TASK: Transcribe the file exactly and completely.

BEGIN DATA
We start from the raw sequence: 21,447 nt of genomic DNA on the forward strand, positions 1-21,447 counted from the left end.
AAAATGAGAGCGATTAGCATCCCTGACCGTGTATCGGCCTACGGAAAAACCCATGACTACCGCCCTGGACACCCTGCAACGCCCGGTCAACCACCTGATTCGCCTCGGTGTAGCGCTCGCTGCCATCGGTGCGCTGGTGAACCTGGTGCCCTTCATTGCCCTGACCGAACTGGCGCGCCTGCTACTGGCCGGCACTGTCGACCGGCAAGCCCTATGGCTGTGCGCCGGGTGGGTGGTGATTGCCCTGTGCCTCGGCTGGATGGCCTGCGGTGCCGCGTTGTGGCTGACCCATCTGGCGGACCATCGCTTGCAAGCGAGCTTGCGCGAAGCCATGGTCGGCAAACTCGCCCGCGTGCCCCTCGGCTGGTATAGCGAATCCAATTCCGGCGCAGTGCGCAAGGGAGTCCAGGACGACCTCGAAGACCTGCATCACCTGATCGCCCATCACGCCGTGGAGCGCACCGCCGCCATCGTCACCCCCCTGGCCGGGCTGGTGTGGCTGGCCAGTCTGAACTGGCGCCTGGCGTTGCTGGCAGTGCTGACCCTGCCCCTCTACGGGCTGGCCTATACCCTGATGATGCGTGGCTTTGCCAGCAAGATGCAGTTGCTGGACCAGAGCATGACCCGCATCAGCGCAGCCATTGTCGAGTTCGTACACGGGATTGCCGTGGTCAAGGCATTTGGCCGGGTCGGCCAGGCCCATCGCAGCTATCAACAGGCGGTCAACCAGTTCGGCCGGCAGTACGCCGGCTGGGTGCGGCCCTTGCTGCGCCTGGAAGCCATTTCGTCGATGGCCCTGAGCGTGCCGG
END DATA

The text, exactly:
We start from the raw sequence: 21,447 nt of genomic DNA on the forward strand, positions 1-21,447 counted from the left end.
AAAATGAGAGCGATTAGCATCCCTGACCGTGTATCGGCCTACGGAAAAACCCATGACTACCGCCCTGGACACCCTGCAACGCCCGGTCAACCACCTGATTCGCCTCGGTGTAGCGCTCGCTGCCATCGGTGCGCTGGTGAACCTGGTGCCCTTCATTGCCCTGACCGAACTGGCGCGCCTGCTACTGGCCGGCACTGTCGACCGGCAAGCCCTATGGCTGTGCGCCGGGTGGGTGGTGATTGCCCTGTGCCTCGGCTGGATGGCCTGCGGTGCCGCGTTGTGGCTGACCCATCTGGCGGACCATCGCTTGCAAGCGAGCTTGCGCGAAGCCATGGTCGGCAAACTCGCCCGCGTGCCCCTCGGCTGGTATAGCGAATCCAATTCCGGCGCAGTGCGCAAGGGAGTCCAGGACGACCTCGAAGACCTGCATCACCTGATCGCCCATCACGCCGTGGAGCGCACCGCCGCCATCGTCACCCCCCTGGCCGGGCTGGTGTGGCTGGCCAGTCTGAACTGGCGCCTGGCGTTGCTGGCAGTGCTGACCCTGCCCCTCTACGGGCTGGCCTATACCCTGATGATGCGTGGCTTTGCCAGCAAGATGCAGTTGCTGGACCAGAGCATGACCCGCATCAGCGCAGCCATTGTCGAGTTCGTACACGGGATTGCCGTGGTCAAGGCATTTGGCCGGGTCGGCCAGGCCCATCGCAGCTATCAACAGGCGGTCAACCAGTTCGGCCGGCAGTACGCCGGCTGGGTGCGGCCCTTGCTGCGCCTGGAAGCCATTTCGTCGATGGCCCTGAGCGTGCCGG